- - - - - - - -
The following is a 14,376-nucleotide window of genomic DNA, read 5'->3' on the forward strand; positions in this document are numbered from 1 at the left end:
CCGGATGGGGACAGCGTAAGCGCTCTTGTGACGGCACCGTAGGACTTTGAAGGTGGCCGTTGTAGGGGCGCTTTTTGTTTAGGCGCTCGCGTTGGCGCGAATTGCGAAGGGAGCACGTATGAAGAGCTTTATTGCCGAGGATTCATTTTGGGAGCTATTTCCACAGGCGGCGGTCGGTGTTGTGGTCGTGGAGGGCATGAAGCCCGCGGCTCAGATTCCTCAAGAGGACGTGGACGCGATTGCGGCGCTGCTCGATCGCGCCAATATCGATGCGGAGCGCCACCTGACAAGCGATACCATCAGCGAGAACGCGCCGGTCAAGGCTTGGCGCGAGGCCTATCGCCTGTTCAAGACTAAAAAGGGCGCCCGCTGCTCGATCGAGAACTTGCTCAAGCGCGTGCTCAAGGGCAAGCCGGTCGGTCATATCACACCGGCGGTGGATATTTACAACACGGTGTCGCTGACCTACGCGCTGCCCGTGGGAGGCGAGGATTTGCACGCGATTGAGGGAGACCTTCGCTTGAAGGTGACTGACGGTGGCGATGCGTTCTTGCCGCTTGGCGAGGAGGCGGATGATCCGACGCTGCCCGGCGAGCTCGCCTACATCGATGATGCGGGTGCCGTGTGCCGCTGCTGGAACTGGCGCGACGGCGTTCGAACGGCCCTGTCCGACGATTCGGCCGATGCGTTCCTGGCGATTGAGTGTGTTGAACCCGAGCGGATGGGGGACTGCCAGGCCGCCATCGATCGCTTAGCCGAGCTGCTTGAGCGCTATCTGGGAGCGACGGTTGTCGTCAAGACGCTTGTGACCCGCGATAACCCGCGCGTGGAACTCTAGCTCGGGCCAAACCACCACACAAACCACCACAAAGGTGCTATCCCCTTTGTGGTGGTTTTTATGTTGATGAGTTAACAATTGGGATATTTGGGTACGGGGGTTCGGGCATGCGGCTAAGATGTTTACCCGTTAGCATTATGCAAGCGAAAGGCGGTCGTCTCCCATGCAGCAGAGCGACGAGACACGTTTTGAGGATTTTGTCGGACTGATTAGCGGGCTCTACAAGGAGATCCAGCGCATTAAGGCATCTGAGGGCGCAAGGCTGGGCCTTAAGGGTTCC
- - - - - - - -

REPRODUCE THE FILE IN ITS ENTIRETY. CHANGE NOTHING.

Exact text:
The following is a 14,376-nucleotide window of genomic DNA, read 5'->3' on the forward strand; positions in this document are numbered from 1 at the left end:
CCGGATGGGGACAGCGTAAGCGCTCTTGTGACGGCACCGTAGGACTTTGAAGGTGGCCGTTGTAGGGGCGCTTTTTGTTTAGGCGCTCGCGTTGGCGCGAATTGCGAAGGGAGCACGTATGAAGAGCTTTATTGCCGAGGATTCATTTTGGGAGCTATTTCCACAGGCGGCGGTCGGTGTTGTGGTCGTGGAGGGCATGAAGCCCGCGGCTCAGATTCCTCAAGAGGACGTGGACGCGATTGCGGCGCTGCTCGATCGCGCCAATATCGATGCGGAGCGCCACCTGACAAGCGATACCATCAGCGAGAACGCGCCGGTCAAGGCTTGGCGCGAGGCCTATCGCCTGTTCAAGACTAAAAAGGGCGCCCGCTGCTCGATCGAGAACTTGCTCAAGCGCGTGCTCAAGGGCAAGCCGGTCGGTCATATCACACCGGCGGTGGATATTTACAACACGGTGTCGCTGACCTACGCGCTGCCCGTGGGAGGCGAGGATTTGCACGCGATTGAGGGAGACCTTCGCTTGAAGGTGACTGACGGTGGCGATGCGTTCTTGCCGCTTGGCGAGGAGGCGGATGATCCGACGCTGCCCGGCGAGCTCGCCTACATCGATGATGCGGGTGCCGTGTGCCGCTGCTGGAACTGGCGCGACGGCGTTCGAACGGCCCTGTCCGACGATTCGGCCGATGCGTTCCTGGCGATTGAGTGTGTTGAACCCGAGCGGATGGGGGACTGCCAGGCCGCCATCGATCGCTTAGCCGAGCTGCTTGAGCGCTATCTGGGAGCGACGGTTGTCGTCAAGACGCTTGTGACCCGCGATAACCCGCGCGTGGAACTCTAGCTCGGGCCAAACCACCACACAAACCACCACAAAGGTGCTATCCCCTTTGTGGTGGTTTTTATGTTGATGAGTTAACAATTGGGATATTTGGGTACGGGGGTTCGGGCATGCGGCTAAGATGTTTACCCGTTAGCATTATGCAAGCGAAAGGCGGTCGTCTCCCATGCAGCAGAGCGACGAGACACGTTTTGAGGATTTTGTCGGACTGATTAGCGGGCTCTACAAGGAGATCCAGCGCATTAAGGCATCTGAGGGCGCAAGGCTGGGCCTTAAGGGTTCC